Ace cinematographer John Bailey’s newest posting on 3D, “3-D, 3-D, 3-D, in All Directions,” is essential reading for those interested in stereoscopic cinema. In it, he reports on “a 3-day 3-D workshop sponsored by IATSE Local 600 and longtime master 3-D guru Buzz Hays” as a jumping off point to discuss the problems and possibilities of the technique. Among other observations, he notes that,
One thing quickly became apparent to me. Working in stereo movies in a responsible way is not simply a point and shoot affair, even in the most simple of conditions. Oh sure, you can do that—but that kind of off-the-cuff approach is what partly undid 3-D moviemaking in the past. Such a slipshod effort is one of the principal sources of viewer eyestrain. There is a dictate that became a mantra doled out by the workshop instructors and taken to heart by we eager students—3-D in movies is NOT REAL. Like an Escher drawing, it is an illusion. Our actual eyes simply don’t function the way 3-D movie imagery does. In constructing the 3-D movie frame we professional cinematographers have to evaluate carefully all the visual elements contained within the shot, as well as their cumulative effect as the sequence develops, shot by shot. One of the gravest mistakes we can make is to create exaggerated depth cues. This makes for an unreal sense of space that conflicts with the ability to integrate more dominant monocular cues. The result is a confusing sense of scale.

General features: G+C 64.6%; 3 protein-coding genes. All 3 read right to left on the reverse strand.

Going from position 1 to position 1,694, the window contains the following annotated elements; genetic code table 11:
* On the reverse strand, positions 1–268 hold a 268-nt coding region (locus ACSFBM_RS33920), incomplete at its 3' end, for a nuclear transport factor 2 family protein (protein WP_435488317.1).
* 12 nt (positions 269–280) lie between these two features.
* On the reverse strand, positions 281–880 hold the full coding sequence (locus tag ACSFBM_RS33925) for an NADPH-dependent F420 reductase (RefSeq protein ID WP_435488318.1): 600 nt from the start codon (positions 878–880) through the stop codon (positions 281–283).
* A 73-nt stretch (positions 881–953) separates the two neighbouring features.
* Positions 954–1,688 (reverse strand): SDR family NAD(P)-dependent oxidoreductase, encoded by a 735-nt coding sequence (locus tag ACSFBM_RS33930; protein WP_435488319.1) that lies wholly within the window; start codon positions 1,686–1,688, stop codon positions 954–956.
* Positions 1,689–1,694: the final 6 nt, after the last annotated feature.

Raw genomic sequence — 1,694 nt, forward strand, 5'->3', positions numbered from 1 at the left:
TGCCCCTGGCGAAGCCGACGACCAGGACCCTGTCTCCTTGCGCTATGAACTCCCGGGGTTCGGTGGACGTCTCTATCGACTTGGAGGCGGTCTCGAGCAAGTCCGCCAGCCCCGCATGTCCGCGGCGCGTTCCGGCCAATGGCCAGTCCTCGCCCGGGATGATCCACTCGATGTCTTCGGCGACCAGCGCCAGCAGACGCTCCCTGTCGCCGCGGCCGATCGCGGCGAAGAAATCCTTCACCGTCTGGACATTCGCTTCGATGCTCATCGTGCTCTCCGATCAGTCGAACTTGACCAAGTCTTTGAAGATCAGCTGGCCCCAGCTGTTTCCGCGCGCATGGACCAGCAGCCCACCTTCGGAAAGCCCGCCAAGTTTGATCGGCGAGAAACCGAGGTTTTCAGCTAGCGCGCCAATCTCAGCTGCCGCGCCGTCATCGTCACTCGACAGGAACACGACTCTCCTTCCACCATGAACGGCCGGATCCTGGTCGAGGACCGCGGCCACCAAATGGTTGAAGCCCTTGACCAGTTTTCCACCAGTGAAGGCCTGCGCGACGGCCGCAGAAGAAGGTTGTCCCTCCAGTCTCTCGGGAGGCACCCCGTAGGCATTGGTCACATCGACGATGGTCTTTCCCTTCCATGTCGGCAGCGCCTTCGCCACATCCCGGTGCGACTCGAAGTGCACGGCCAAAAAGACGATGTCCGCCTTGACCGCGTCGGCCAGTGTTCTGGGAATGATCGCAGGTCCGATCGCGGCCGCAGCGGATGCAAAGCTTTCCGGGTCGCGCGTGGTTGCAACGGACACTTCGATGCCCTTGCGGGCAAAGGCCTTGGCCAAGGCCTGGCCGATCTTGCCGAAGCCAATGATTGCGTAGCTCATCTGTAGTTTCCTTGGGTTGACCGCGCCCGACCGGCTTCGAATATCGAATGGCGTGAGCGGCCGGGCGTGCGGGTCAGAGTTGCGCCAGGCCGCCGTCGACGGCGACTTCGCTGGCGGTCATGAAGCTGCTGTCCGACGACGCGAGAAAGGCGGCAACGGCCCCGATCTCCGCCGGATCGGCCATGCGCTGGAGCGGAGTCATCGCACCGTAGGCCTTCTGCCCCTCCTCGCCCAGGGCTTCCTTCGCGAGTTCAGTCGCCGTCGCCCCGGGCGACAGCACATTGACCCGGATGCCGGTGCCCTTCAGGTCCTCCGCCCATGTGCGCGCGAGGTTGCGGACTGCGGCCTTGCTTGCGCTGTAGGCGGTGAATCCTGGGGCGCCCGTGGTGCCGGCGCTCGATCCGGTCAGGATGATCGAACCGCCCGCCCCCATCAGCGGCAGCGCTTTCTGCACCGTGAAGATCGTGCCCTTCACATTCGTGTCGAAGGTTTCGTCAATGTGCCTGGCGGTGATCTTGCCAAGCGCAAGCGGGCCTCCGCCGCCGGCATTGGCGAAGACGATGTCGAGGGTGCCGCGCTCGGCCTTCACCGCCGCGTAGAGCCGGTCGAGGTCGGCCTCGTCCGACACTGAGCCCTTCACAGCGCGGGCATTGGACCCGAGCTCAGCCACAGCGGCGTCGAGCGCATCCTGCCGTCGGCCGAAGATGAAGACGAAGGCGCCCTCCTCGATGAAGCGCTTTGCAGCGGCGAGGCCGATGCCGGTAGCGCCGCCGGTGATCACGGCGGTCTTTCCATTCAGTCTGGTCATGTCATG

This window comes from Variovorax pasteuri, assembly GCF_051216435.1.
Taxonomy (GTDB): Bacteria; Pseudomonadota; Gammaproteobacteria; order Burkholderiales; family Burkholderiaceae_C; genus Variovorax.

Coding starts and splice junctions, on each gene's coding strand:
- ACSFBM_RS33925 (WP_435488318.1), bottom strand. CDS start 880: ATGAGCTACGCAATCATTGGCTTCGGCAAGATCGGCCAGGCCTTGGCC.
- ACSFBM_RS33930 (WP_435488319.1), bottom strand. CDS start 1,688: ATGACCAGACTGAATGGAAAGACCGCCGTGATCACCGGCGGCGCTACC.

Among other things he discusses the process he went through in ultimately deciding not to use 3D for a film he will soon be shooting in the Arctic. As usual with John’s writings, it is essential reading.